So, are you still not taking any thyroid hormone replacement? Why so? Why did you stop it? Thyroid hormone replacement is for life, you don't just stop it when your TSH drops to somewhere in range. Last August, your FT3 went right down to below range, and it still isn't quite mid-range, so no wonder you have symptoms. Most people need it up near the top of the range to feel well. Your TSH is now 4.07, which is hypo, so you really do need to get back on the Erfa, fast. :(

  • What I was noting was that obesity that is not a cause of hypothyroidism results in elevated T3, so it was insulting when the doctor told me to exercise more when my T3 is instead low.

    Can you please elaborate what you mean by common or garden hypothyroidism? Is that like mild congenital thyroid deficiency? Also, as I was paranoid of not being cured after on 120 ERFA for 2 years, in the 2 years never saw a doctor just kept renewing my prescription lol I was very anxious/depressed to be serious about my health, I went off of it as the doctor instructed. Of course my B12/Vitamin D was low/deficient too in that time it seems though now they're fine.

    I don't think he will let me back on the ERFA now. I was thinking of gathering scientific evidence of subclinical hypothyroidism so he can make request to the endo again. In the long-term naturopaths and dessicated thyroid is expensive. Affordable but more expensive than an endo prescribing T4 and if needed add T3. I need to think about this for sure.

    Btw I had stopped the meds because after 2 years on it my my T4 was only 15 (11-22), same as before I went on them, dropping from the 17 when I first went on them. The T3 was 5.2 (4.0 - 7.8), slightly above the 4.9 before I was on it two years ago, and dropped from the 6.2 when I first went on it. So I was confused if there was even any progress. :(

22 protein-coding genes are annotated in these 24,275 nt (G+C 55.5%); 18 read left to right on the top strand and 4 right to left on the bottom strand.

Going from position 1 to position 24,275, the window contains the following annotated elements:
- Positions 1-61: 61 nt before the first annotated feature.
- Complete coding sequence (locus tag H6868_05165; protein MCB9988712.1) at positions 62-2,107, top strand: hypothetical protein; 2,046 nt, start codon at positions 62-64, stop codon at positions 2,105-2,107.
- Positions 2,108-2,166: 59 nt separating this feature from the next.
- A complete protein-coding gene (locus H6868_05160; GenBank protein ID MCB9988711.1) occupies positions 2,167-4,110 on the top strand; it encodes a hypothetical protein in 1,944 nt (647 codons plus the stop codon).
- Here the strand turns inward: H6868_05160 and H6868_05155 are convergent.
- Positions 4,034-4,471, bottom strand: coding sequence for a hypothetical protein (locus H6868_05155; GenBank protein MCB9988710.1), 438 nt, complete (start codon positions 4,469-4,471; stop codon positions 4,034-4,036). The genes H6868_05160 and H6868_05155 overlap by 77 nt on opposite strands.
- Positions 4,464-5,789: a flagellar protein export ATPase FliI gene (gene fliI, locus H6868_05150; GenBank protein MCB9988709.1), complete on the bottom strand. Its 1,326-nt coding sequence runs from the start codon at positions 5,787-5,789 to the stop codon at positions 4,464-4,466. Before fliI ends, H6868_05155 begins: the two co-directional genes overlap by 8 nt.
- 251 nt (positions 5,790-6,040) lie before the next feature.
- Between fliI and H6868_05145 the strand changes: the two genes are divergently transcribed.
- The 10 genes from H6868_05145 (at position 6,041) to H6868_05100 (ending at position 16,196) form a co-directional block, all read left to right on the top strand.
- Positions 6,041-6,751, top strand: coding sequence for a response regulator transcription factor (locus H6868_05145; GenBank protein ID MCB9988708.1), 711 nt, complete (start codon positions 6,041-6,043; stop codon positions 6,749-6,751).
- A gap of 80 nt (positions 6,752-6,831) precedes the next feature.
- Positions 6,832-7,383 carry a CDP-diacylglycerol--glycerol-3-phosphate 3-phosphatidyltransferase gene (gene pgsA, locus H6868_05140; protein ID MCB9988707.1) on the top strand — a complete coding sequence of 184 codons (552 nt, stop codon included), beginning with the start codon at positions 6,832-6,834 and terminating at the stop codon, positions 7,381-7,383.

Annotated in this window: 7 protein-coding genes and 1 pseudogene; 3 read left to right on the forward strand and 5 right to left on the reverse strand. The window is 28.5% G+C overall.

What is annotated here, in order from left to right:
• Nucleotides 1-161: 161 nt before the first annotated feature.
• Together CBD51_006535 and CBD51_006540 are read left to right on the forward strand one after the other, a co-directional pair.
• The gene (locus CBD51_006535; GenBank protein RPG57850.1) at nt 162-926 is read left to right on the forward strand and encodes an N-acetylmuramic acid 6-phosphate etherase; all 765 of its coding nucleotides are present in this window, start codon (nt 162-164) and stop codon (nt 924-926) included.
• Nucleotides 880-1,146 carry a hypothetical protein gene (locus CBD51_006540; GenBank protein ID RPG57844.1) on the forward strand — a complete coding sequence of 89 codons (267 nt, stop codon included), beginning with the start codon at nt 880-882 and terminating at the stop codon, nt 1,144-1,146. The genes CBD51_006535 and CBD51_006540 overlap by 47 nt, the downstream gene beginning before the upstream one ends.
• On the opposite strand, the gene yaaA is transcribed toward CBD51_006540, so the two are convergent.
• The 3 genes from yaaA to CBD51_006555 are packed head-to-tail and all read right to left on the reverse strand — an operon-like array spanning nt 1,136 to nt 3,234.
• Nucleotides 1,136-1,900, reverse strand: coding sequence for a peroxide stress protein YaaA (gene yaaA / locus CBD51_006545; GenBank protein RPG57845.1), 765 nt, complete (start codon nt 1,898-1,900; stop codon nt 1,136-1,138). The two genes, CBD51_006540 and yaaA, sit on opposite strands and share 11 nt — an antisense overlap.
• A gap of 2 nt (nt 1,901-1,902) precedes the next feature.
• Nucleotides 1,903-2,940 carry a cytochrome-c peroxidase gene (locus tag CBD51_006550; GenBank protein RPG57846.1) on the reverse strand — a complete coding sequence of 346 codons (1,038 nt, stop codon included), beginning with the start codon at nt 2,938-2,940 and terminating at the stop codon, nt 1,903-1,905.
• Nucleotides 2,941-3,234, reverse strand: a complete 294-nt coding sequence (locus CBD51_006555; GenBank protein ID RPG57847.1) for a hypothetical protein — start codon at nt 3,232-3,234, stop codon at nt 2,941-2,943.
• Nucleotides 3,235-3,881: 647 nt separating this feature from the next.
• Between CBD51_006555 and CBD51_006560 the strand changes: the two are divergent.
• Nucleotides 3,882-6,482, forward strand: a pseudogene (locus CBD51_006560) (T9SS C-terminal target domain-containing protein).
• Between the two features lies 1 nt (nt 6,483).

Right now my TSH is actually 2.57 (0.32 - 5.04), T3 is 4.07 (3.0 - 5.9), and T4 is 11.7 (10.6 - 19.7). Perhaps it's the perfectionism, I'm confused if the problem is the thyroid or something else. One hand I think it is, other hand I wouldn't want to go on it if it isn't. Would greatly appreciate your further advise though friend!

  • Sorry, I still don’t understand what you mean about obesity. Obesity never causes hypo, I don’t think. But, doctors never accept that our extra weight is due to being hypo, and almost always insult us with their talk of eating less and exercising more – when most of the time, that is the worst thing we could do!

    I suppose that, rather than ‘common or garden hypo’, I should have said ‘hypo of unknown causes’. You don’t have secondary or tertiary hypo, and you don’t have euthyroid sick syndrome, and there’s no proof of Hashi’s, so we just don’t know why you are hypo. It wasn’t meant to be derogatory. But, whatever the cause, it’s very doubtful that it can ever be cured. Thyroid hormone replacement is almost always for life. Erfa doesn’t treat the thyroid gland and cure it, it just replaces the hormone the gland can no-longer make. Paranoia, depression and anxiety are all symptoms of low T3.

    What sort of scientific evidence are you looking for? Doctors rarely read that sort of thing, anyway. Not many have open minds.

    It’s not surprising that your FT4 never got any higher – and, actually, that is quite high for someone taking T3. When you are taking any form of T3, your FT4 is usually low – sometimes below range – and TSH suppressed. That your TSH never got suppressed, or even very low, suggests that you never took enough Erfa. Also, your FT3 never got very high, so you really did need an increase in dose, rather than stopping the Erfa altogether. There won’t be any progress if you don’t take enough.

    So, right now, your TSH is suggesting that your gland is struggling to make enough hormone to satisfy your pituitary. Your FT4 is very low, and your FT3 is still under mid-range. And all this fluctuation in results dose rather point to Hashi’s. It would be a very good idea to get your TgAB tested, because that could be high. But, it is possible to have Hashi’s without ever having high antibodies. People like that are diagnosed by and ultra-sound scan. Have you had one of those?